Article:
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dyed, through certain saline liquors, was to corrode something that opposed the entering of the colouring principle, and to enlarge the pores of the substances" (the effect of acids in changing the hues being a later discovery); we cannot therefore positively prove that the Egyptians had a knowledge of chemistry, though from their long experience, and from their skill in the employment of the metallic oxides, we may find strong reasons to infer it. For if at first ignorant of the reason of such changes, it is probable that in process of time, they were led to investigate the causes, by which they were effected.

Many discoveries, and even inventions, are more the effect of chance than of studious reflection, and the principle is often the last to be understood. In discoveries this is generally the case, in inventions frequently. But when men have observed, from long practice, a fixed and undeviating result, their curiosity naturally becomes excited, the thirst for knowledge, and above all the desire of benefiting by the discovery, prompt them to scrutinise the causes to which they have been so much indebted; and few people, who have made any advance in the arts of civilised life, long remain ignorant of the means of improving their knowledge.

We may, therefore, suppose some general notions of chemistry, or at least of chemical agency, were known to the Egyptians; and the beautiful colours they obtained from copper, the composition of various metals, and the knowledge of the effects produced on different substances by the salts of the earth, tend to confirm this opinion.

The Egyptian yarn seems all to have been spun with the hand, and the spindle is seen in all the pictures representing the manufacture of cloth. Spinning was principally the occupation of women; and our word “wife” is nearly related to "woof," "weaving," and "web." But men were also employed at the spindle and the loom; though not, as Herodotus would lead us to suppose, to the exclusion of women, who he pretends undertook the duties of men in other countries, "by going to market, and engaging in business, while the men, shut up in the house, worked at the loom." Men, to this day, are employed in making cloth in

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Egypt and in other countries, but it cannot be said that they have relinquished their habits for those of women; and we find from the paintings executed by the Egyptians themselves, that both men and women were employed in manufacturing cloth.

"Other nations," continues the historian, "make cloth by pushing the woof upwards, the Egyptians, on the contrary, press it down;" and this is confirmed by the paintings * which represent the process of manufacturing cloth; but at Thebes,† a man who is engaged in making a piece of cloth, with a co+ Woodcut 384, fig. 2.

* In woodcut 382, fig. 2.

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Part 1. Men engaged in spinning, and making a sort of network.
2. The horizontal loom, or perhaps mat-making.

Beni Hassan.

loured border or selvage, appears to push the woof upwards, the cloth being fixed above him to the upper part of the frame. They had also the horizontal loom, which occurs at Beni Hassan and other places; and at El Bersheh we see the mode of taking up the increasing length of the cloth by pegs in the ground (as still done in Ethiopia), and how the women wound off numerous threads from balls placed within a slight framework, the fineness of which is indicated by the number taken to form one twist.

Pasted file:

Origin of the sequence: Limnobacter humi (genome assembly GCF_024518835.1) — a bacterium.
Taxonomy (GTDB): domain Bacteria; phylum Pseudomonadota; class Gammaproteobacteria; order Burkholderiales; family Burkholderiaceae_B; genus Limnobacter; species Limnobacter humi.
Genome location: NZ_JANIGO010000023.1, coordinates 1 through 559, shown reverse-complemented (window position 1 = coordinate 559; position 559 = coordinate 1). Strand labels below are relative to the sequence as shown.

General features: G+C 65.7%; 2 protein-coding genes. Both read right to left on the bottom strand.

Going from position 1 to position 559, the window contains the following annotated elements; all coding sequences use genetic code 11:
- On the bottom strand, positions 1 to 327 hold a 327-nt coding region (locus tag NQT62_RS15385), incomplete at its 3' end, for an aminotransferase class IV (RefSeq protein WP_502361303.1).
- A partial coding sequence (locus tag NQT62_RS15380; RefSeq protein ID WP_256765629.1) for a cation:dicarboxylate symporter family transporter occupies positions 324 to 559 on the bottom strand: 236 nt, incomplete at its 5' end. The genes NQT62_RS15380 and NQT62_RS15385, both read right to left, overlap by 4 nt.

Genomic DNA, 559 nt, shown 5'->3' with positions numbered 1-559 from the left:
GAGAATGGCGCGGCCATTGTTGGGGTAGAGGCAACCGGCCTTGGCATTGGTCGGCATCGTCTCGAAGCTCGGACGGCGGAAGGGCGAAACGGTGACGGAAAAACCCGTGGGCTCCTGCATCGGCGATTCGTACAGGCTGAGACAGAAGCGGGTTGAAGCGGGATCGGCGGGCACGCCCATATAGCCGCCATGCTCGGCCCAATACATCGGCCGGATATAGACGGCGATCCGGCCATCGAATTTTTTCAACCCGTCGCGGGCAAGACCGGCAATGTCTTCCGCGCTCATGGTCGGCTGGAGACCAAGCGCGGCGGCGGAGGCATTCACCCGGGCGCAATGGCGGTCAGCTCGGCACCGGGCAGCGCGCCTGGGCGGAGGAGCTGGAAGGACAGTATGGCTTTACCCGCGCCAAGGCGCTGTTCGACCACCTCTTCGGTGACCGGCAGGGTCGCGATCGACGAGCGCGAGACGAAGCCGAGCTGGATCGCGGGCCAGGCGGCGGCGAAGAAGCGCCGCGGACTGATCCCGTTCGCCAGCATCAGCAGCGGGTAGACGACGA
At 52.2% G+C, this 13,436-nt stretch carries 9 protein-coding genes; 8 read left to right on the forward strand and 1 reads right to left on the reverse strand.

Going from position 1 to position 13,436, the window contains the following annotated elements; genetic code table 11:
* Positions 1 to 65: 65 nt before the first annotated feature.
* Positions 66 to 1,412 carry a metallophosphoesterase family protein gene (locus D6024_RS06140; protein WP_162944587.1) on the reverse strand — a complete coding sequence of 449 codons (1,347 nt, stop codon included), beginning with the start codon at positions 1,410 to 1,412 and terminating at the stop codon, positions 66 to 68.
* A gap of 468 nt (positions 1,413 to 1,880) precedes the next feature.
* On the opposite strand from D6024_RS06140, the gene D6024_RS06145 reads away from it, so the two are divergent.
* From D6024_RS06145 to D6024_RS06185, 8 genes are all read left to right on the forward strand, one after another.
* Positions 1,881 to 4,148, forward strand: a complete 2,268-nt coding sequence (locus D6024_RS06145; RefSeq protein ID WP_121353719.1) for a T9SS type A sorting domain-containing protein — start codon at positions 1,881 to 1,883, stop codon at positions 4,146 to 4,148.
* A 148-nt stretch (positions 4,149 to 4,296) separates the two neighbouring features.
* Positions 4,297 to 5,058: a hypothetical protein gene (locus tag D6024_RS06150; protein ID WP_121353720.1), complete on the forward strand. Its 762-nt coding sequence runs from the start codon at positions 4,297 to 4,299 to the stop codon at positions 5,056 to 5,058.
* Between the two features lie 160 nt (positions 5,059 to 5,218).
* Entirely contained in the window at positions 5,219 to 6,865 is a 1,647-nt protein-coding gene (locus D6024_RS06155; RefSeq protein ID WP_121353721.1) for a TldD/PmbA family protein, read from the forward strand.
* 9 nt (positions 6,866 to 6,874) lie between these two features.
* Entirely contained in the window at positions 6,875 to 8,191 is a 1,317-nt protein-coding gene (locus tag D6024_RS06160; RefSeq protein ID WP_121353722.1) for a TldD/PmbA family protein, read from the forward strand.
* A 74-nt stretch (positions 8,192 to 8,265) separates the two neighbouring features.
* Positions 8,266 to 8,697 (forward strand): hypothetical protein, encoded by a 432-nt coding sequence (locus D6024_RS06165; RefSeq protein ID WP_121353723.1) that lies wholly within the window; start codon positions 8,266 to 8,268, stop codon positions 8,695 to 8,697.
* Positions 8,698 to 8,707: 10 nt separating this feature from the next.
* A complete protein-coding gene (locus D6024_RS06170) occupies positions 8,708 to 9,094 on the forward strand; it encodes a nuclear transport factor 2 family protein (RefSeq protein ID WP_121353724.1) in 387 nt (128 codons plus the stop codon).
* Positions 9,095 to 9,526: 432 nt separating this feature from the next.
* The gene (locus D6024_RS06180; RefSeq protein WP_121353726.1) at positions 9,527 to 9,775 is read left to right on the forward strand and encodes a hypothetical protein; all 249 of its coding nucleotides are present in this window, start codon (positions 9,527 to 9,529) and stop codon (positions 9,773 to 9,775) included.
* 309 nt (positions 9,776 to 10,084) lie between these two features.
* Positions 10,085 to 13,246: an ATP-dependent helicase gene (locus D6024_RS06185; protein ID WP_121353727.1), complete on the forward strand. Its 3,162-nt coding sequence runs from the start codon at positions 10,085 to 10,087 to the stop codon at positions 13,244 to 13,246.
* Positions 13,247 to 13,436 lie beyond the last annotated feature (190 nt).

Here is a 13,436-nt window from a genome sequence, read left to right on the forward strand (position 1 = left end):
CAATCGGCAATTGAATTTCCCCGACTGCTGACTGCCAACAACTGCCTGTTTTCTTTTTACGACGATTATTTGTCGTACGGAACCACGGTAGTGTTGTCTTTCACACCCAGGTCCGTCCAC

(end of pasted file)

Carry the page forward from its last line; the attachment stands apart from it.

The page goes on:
In the hieroglyphics over persons employed with the spindle, it is remarkable that the word saht, which in Coptic signifies to "twist," constantly occurs. The spindles were generally small, being about one foot three inches in length, and several, found at Thebes, are now in the museums of Europe.* They were generally of wood, and in order to increase their impetus in turning,

One of those in the British Museum, which I found at Thebes, had some of the linen thread with it.

Woodcut 385, fig. 2.

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k is a shuttle, not thrown, but put in with the hand. It had a hook at each end. See woodcut 382, fig. 2.

the circular head was occasionally of gypsum, or composition; some, however, were of a light plaited work, made of rushes, or palm leaves, stained of various colours, and furnished with a loop of the same materials, for securing the twine after it was wound.* Besides the use of the spindle, and form of the loom, we find the two principal purposes, to which flax was applied, represented in the paintings of the tombs: and at Beni Hassan the mode of

*Woodcut 385, fig. 5. Another of wood, fig. 6.




3 Spindles.

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Fig. 1 is a sort of cane split at the top to give it a globular shape.

2 has the head of gypsum.

3 entirely of wood.

4 of plaited or basket work.

5 the loop to put over the twine.

6 a ring of wood for securing the twine.

cultivating the plant, in the same square beds now met with throughout Egypt (much resembling our salt pans), the process of beating the stalks, and making them into ropes, and the manufacture of a piece of cloth, are distinctly pointed out.

It is, however, possible that the part of the picture, where men are represented pouring water from earthen pots, may refer to the process of steeping the stalks of the plant, after they were cut; the square spaces would then indicate the different pits in which they were immersed, containing some less, some more,

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